Original Post: 8/4/2009
Coaching and playing soccer in a country where the people have a genuine love of the beautiful game; seeing Coaches across Continents’ success in a smiling child’s eyes; watching an international game on Independence Day where sixty-thousand spectators danced after each goal scored by Malawi: all of these combined to make a perfect summer experience. The practices with the Play Soccer Malawi children were also one of the highlights. I kept wondering how these children become so skillful when there are at most 5 balls for hundreds of kids. The energy and enthusiasm of the coaches, players and site managers would fuel my excitement, from the very moment we would step foot on the dusty, dirt fields jutted with rocks.The Ndirande site, in a neighborhood outside of Blantyre where some of the practices were held, was my favorite. Here a number of fifteen year-old girls were constantly scoring against boys and tackling them, showing their passion for the game. I was impressed by their desire to learn new soccer skills and to earn the respect of their male teammates. After practice we would exchange soccer moves against dance moves. At this site and others, the absence of shoes, the sight of girls running in skirts that prevented them from taking long strides, or a kid battling to sprint with his flip flops, finally deciding that it was better to take them off and skin his toes, and the lack of proper soccer uniforms or even clothing (one child was wearing a one piece pajama “sleeper”), reminded us of the real and dramatic daily challenges these impressive players face from the start – and which the laughter and smiles could sometimes make us forget…
The headmistress at one of the primary schools described to us the problems the Malawian children experience – ranging from misbehavior, theft, corrupting influence of teenagers outside the school, smoking and alcohol consumption – and how much the situation has improved since the students began playing soccer after school with Play Soccer Malawi, while learning important health and social skills. (For example, it is now safe to leave bags in class during recess, without the risk of having them stolen.) Girls are particularly vulnerable, not only risking rape or physical abuse (most often from a parent or family member) and prostitution, but also burdened with caring for younger siblings or with hard labor, like the girls we saw on our hike up Mulanje Mountain hauling heavy bundles of wood on their heads, walking barefoot all along the steep, rocky paths.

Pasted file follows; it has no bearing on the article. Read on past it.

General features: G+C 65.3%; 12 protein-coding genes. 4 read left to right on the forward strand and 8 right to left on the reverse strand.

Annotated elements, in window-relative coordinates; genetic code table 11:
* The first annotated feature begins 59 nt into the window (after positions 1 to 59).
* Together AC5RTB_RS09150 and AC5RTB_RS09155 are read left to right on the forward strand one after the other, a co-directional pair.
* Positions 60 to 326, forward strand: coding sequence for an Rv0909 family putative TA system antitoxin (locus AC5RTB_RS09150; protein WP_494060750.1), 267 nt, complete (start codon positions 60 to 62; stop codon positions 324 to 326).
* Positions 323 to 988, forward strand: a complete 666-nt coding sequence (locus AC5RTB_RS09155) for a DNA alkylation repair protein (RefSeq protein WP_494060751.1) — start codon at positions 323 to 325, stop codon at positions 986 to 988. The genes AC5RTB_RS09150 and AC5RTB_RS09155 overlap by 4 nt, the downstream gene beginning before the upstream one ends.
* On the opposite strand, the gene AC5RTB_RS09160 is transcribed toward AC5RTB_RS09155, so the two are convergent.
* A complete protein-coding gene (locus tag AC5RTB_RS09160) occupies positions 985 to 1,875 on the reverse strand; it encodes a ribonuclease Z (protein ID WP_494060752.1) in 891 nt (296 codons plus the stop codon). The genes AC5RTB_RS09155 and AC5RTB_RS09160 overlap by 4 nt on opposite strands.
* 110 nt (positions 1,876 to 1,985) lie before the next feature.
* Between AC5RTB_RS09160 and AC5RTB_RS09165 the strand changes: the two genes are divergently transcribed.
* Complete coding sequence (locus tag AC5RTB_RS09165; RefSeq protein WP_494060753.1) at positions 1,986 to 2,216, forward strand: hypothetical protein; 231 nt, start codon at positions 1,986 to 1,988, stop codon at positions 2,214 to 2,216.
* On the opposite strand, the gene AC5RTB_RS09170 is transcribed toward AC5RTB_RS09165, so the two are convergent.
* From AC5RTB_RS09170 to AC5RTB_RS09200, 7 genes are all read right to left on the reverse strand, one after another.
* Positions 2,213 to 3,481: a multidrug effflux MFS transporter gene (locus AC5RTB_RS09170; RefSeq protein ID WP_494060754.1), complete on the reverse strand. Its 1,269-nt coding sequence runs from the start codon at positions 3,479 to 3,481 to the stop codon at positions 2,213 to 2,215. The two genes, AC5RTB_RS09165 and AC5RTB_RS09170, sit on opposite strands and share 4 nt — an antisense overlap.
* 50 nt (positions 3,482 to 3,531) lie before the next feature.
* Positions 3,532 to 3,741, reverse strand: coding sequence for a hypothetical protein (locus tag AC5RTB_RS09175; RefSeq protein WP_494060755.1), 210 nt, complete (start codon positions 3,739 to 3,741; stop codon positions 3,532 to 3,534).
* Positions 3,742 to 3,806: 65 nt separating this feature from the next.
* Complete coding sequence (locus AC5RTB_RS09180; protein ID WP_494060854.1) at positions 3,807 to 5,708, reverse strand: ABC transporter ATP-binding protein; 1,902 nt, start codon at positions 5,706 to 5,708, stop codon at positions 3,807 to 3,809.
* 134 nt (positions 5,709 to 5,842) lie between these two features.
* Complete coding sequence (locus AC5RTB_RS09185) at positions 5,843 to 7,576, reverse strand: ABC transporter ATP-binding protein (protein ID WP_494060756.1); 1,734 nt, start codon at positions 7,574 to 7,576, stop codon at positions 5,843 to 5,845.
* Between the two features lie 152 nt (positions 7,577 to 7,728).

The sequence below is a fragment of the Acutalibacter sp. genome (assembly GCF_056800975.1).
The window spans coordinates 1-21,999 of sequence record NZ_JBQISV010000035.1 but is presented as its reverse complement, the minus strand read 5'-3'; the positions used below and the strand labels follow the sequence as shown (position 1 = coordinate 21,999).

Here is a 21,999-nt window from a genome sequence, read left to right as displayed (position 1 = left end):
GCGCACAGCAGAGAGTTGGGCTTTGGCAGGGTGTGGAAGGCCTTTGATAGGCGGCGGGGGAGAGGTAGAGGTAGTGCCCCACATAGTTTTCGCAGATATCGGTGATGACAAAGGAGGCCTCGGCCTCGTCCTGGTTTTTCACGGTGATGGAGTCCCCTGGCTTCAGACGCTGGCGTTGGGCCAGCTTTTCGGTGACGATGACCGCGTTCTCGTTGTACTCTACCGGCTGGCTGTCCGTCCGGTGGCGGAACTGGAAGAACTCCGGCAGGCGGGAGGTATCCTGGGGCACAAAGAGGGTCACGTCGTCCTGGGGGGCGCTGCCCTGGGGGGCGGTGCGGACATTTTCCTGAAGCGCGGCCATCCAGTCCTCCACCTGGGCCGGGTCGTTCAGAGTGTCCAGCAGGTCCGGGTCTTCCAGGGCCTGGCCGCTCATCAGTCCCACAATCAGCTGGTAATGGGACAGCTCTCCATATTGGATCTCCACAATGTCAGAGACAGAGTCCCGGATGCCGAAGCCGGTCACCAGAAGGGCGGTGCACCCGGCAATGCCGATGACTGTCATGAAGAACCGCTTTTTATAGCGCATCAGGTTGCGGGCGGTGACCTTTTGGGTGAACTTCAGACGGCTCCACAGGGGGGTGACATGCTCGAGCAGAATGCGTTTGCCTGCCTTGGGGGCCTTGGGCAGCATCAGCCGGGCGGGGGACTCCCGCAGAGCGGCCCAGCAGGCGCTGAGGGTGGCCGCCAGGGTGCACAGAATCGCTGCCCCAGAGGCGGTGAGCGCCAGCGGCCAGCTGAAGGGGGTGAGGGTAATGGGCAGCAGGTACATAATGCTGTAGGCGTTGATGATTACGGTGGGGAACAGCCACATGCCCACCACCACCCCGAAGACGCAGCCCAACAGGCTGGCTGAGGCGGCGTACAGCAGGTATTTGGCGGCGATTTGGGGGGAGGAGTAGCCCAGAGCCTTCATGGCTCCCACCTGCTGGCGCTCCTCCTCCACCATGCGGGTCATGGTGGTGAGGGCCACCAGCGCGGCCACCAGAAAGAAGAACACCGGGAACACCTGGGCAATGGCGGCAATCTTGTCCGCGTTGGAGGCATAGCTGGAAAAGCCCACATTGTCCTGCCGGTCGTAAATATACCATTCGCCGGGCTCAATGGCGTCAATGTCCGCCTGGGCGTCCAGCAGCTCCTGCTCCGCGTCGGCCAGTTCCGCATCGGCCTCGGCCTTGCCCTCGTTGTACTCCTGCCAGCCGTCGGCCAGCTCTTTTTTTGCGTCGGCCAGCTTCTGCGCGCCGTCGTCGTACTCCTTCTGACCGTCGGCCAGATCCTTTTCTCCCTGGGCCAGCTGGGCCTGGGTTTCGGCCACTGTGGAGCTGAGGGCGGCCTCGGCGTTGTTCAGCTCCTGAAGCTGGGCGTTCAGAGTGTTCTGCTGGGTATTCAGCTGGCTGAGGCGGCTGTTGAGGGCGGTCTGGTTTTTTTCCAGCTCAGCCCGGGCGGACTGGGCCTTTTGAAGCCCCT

Having the opportunity to stay after school to play soccer and compete against boys gives the girls a moment in the day when they can just act like ordinary children. They begin to learn that they can have a voice, which implies the choice not to get married or pregnant at the age of sixteen, or if they do, to continue their studies. I particularly enjoyed getting to know the female coaches in Ndirande who would carry their babies on their backs during the entire practice and with whom I was actually able to play a couple of rough Street Football games. On two different Sundays we joined these women, homeless children, potato merchants and male coaches for a 4 vs 4 tournament. A “field” would somehow emerge from what had previously been the parking lot for two trucks and a space where some women were selling peanuts and bananas. The final touches would be added by the placement of two goals and powder sprinkled around the boundaries. A cheering, delighted crowd would contribute to the excitement of the game. We got an idea of the extent of Street Football’s popularity when we arrived in Mzuzu (in the north) and were recognized by a woman who had seen us on television. Throughout my stay, I was struck by the consistent interest by everyone, from the ordinary Malawian to a local newspaper journalist to a nation-wide television reporter, in the activities and objectives of Coaches across Continents. And although we saw only male journalists, they were all genuinely interested in the issues concerning women playing soccer in Malawi. As the interest in the Street Football games developed during our time there, so did the general realization that girls, too, can score, dribble, tackle, fall on the concrete and get right back up and continue playing.
Coaches across Continents’ unique approach, of working with local organizations and training local coaches, allows it to coordinate with existing programs, taking advantage of their positive features and helping them to improve and expand their influence. I began to grasp the impact the organization will have in Malawi when I saw how much effort the local coaches in Mzuzu exerted to learn and remember the games we taught them for future practices with the children.
My last practice with Coaches across Continents took place with forty children who had been found on the streets. There could have been no more rewarding end to my trip than to coach and play with the children who needed us the most. It was nice to leave, knowing that their coach was one of the local coaches we had trained and who will continue working with these street children. His new motto, which he told us he learned from our sessions, is: “always coach with a smile.”
Help Sophie to raise funds for her 2010 trip with Coaches across Continents by going to: http://www.firstgiving.com/hwssophomores